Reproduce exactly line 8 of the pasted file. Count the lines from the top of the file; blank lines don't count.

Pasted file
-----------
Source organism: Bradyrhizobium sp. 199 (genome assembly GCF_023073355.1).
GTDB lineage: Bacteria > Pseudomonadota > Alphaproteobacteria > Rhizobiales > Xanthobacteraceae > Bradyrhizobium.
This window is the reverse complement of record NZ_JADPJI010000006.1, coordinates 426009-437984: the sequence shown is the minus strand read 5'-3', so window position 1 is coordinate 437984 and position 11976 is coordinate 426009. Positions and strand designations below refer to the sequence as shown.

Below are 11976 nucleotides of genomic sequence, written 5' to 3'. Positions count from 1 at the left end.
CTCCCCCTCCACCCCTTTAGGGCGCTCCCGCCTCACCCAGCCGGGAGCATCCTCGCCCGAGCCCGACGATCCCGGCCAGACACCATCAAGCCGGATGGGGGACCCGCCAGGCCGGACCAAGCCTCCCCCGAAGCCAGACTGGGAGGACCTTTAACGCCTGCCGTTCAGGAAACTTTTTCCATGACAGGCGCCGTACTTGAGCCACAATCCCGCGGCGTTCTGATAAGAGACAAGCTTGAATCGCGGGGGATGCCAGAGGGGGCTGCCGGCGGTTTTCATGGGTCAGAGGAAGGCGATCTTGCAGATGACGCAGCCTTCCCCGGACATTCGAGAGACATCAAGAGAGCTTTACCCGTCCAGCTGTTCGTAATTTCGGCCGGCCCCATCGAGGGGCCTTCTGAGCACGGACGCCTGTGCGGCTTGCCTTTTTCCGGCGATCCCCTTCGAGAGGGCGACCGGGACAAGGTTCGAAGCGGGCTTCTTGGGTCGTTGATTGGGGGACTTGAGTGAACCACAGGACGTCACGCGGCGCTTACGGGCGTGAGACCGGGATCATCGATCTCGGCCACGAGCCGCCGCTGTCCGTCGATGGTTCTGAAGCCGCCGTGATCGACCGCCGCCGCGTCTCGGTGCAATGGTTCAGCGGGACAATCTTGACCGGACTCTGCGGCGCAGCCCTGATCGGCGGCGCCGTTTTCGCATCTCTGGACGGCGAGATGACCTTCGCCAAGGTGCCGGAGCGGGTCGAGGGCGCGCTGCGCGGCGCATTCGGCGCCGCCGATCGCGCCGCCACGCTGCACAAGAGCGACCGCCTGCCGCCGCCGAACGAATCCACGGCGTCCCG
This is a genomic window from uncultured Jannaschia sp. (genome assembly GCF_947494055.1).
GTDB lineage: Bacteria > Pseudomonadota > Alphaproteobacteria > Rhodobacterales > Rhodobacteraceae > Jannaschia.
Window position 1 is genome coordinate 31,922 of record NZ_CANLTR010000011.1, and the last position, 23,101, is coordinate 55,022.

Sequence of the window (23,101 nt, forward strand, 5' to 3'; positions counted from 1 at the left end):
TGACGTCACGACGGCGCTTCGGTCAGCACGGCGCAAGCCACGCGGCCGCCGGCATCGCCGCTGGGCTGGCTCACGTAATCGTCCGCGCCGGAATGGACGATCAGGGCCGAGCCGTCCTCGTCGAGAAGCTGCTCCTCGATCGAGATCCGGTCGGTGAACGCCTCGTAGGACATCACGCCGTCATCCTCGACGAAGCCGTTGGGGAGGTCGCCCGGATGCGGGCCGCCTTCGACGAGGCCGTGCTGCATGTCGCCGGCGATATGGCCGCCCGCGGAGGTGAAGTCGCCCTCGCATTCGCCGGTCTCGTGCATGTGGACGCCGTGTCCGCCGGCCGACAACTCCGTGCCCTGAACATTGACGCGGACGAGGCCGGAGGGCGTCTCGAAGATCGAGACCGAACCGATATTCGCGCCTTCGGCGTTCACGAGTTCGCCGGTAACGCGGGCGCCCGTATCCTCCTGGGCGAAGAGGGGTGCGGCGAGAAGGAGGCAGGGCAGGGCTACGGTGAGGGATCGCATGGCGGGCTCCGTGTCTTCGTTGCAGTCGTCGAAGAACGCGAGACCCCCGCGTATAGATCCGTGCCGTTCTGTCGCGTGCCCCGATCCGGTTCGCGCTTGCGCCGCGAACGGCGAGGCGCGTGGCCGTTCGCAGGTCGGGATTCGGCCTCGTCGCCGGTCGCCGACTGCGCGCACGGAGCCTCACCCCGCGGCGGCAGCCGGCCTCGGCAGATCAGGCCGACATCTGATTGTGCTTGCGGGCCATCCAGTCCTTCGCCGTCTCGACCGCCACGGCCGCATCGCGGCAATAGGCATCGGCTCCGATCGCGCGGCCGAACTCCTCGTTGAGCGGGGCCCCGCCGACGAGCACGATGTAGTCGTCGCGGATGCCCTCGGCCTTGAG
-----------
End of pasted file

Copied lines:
Window position 1 is genome coordinate 31,922 of record NZ_CANLTR010000011.1, and the last position, 23,101, is coordinate 55,022.